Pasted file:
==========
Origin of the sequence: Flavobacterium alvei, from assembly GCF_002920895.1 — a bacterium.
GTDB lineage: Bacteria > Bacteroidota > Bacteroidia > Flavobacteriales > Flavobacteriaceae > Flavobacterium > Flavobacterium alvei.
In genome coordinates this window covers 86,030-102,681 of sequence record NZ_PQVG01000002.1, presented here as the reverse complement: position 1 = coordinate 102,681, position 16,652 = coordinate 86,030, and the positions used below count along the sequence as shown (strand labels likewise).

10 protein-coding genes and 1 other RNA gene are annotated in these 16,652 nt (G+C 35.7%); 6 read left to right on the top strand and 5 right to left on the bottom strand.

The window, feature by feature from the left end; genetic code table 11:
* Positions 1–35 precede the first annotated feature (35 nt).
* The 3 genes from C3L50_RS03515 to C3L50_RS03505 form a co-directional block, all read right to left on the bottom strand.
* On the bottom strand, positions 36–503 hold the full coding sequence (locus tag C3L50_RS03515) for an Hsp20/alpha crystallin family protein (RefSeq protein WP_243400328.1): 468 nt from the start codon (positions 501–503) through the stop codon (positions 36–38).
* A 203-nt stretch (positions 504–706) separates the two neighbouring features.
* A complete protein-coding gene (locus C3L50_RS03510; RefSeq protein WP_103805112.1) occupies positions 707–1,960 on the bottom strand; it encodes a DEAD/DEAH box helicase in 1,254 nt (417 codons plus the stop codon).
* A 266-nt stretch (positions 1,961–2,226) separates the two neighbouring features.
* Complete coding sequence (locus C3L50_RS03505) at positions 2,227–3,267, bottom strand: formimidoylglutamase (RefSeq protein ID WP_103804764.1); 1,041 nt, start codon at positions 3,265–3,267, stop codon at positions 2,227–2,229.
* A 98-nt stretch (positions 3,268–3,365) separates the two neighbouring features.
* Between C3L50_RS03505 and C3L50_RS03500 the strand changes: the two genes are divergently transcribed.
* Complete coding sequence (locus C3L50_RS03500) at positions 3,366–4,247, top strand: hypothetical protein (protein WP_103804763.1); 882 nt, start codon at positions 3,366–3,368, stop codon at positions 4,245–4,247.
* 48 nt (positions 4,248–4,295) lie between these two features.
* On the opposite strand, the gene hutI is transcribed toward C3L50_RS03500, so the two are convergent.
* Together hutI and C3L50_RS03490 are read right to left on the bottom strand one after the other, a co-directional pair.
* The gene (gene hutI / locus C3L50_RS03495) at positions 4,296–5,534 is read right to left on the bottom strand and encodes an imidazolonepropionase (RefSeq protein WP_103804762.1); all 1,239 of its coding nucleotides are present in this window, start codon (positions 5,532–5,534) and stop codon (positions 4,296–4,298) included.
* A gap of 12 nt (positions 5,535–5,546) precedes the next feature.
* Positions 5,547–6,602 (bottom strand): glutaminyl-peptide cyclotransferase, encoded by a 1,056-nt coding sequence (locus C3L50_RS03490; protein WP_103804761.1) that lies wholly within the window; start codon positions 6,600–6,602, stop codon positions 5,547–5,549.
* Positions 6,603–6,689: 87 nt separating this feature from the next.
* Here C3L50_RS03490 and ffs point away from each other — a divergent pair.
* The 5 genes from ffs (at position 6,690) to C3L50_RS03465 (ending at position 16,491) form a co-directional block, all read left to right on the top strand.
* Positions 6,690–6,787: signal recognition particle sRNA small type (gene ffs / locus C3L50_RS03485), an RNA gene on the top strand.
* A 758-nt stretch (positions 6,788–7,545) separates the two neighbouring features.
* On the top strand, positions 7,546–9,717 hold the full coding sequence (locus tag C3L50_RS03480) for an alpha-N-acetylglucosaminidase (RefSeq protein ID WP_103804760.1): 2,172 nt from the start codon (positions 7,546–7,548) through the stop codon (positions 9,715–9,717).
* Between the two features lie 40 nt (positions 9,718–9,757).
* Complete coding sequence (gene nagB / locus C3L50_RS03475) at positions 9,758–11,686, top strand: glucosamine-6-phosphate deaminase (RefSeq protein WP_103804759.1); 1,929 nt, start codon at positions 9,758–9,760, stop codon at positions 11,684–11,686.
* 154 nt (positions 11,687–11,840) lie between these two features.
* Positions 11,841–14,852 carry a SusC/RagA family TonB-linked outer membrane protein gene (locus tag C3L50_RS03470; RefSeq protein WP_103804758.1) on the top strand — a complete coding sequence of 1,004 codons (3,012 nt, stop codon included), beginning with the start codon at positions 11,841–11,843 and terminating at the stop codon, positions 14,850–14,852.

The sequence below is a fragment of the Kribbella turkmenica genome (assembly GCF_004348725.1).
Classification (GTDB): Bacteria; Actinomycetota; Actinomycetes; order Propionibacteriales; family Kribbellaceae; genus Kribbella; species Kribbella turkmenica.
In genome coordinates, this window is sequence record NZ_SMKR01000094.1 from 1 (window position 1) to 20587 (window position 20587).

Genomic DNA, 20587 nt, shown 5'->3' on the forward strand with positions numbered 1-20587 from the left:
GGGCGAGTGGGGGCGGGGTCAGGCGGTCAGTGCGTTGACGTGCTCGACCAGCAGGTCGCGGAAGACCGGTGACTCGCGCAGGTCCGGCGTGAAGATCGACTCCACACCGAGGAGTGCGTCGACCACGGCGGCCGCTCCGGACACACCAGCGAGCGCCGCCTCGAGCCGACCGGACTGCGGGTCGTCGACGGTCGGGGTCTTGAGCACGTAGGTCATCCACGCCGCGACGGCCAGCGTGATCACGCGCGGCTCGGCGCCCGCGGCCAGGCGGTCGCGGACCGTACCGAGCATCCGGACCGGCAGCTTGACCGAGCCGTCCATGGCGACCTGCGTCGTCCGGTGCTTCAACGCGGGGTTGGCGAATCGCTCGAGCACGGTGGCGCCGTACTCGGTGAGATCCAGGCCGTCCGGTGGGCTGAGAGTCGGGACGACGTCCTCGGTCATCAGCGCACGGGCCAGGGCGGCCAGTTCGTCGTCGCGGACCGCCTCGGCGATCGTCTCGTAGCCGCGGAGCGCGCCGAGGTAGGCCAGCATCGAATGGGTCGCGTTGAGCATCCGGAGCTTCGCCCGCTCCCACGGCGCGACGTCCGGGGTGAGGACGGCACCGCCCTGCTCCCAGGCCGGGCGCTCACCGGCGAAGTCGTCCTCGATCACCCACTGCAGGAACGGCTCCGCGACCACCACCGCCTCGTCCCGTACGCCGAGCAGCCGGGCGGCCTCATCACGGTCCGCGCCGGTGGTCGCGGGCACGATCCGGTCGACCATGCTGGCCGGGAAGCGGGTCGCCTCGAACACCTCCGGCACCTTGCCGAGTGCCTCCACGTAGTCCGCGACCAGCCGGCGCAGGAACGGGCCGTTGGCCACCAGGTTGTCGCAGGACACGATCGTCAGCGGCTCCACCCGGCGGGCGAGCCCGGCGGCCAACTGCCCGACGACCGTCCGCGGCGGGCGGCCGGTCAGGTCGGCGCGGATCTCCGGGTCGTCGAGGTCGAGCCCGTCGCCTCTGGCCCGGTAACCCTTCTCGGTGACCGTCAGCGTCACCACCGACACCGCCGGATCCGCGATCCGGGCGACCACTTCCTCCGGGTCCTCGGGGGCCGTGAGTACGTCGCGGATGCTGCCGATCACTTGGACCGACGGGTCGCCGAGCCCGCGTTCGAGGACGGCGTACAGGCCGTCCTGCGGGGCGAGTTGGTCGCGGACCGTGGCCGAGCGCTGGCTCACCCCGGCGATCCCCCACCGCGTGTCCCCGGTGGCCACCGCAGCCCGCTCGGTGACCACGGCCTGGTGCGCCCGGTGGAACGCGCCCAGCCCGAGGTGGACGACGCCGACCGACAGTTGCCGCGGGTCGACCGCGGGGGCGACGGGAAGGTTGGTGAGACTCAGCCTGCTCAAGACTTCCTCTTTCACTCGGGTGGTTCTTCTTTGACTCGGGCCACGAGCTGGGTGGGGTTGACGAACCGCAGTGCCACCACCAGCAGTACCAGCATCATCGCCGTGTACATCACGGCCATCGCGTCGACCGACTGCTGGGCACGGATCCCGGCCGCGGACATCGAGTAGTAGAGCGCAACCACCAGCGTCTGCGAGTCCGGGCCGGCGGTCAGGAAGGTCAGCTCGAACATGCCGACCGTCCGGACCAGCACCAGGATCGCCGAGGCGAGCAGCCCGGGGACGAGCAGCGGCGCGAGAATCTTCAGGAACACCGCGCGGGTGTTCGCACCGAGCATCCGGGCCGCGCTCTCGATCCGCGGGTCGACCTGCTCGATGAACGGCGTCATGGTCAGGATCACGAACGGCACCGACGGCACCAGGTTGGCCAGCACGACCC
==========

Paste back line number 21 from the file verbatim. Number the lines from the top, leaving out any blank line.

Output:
* Positions 5,547–6,602 (bottom strand): glutaminyl-peptide cyclotransferase, encoded by a 1,056-nt coding sequence (locus C3L50_RS03490; protein WP_103804761.1) that lies wholly within the window; start codon positions 6,600–6,602, stop codon positions 5,547–5,549.